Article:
After monitoring the situation for a while now, I find the download rates on Smashwords for an unknown story, by an unknown, amateur writer are about 20 per day, initially, but this quickly falls off to about 5 per day. I can’t make a direct comparison with “The Man Who” on Feedbooks, because I think that getting in early on Feedbooks distorted the download rates significantly upwards (currently about 100 per day – not that I’m complaining). Instead, I should use one of my more recent stories on Feedbooks, say “Katie’s Rescue”, as a fairer comparison, and on this basis, on Feedbooks, download rates are about 10 per day (even after several months), while the Smashword’s hit rate continues to decline (only 1 or 2 over the past few days) and appears to be in danger of flatlining.
Smashwords Premium Catalogue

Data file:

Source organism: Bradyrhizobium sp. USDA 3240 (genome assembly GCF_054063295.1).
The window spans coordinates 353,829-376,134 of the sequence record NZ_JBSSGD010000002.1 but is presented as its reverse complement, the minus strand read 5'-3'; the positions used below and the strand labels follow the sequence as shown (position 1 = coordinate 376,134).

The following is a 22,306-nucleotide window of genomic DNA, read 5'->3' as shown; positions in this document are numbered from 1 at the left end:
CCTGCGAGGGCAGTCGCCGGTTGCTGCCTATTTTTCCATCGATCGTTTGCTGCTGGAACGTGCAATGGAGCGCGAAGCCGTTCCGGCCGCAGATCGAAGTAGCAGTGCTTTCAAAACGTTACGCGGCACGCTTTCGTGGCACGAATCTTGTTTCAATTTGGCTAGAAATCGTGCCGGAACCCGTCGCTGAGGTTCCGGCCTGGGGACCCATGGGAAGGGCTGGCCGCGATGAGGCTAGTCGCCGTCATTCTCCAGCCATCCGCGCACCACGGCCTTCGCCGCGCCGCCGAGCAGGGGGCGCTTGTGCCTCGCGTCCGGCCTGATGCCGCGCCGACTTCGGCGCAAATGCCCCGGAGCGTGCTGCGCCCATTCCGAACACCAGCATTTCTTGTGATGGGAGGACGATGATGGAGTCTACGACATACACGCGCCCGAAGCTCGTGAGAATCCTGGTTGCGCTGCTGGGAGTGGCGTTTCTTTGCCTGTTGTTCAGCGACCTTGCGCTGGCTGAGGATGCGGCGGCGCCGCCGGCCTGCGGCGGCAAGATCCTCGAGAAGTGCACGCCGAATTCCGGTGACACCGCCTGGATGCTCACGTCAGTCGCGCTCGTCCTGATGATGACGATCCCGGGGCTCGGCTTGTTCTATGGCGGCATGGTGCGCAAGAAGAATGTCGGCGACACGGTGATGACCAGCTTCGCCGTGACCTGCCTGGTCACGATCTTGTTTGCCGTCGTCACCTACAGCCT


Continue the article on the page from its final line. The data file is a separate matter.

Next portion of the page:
Smashwords don’t upload your book instantly. They run it through a basic, automated proof reader in order to check for any massive formatting problems. Pass this test and your book goes onto Smashwords’ server, so people can get at it through things like the Stanza app on the iphone. It also goes into another queue where it’s proof-read again, this time by a pair of eyes. Understandably, this can take a while, in my case a week or so. Pass this test and Smashwords will put your book into their Premium Catalogue. This means the ever important formatting of your book is compatible with a wider range of Smashwords’ partners, so your potential distribution is much greater.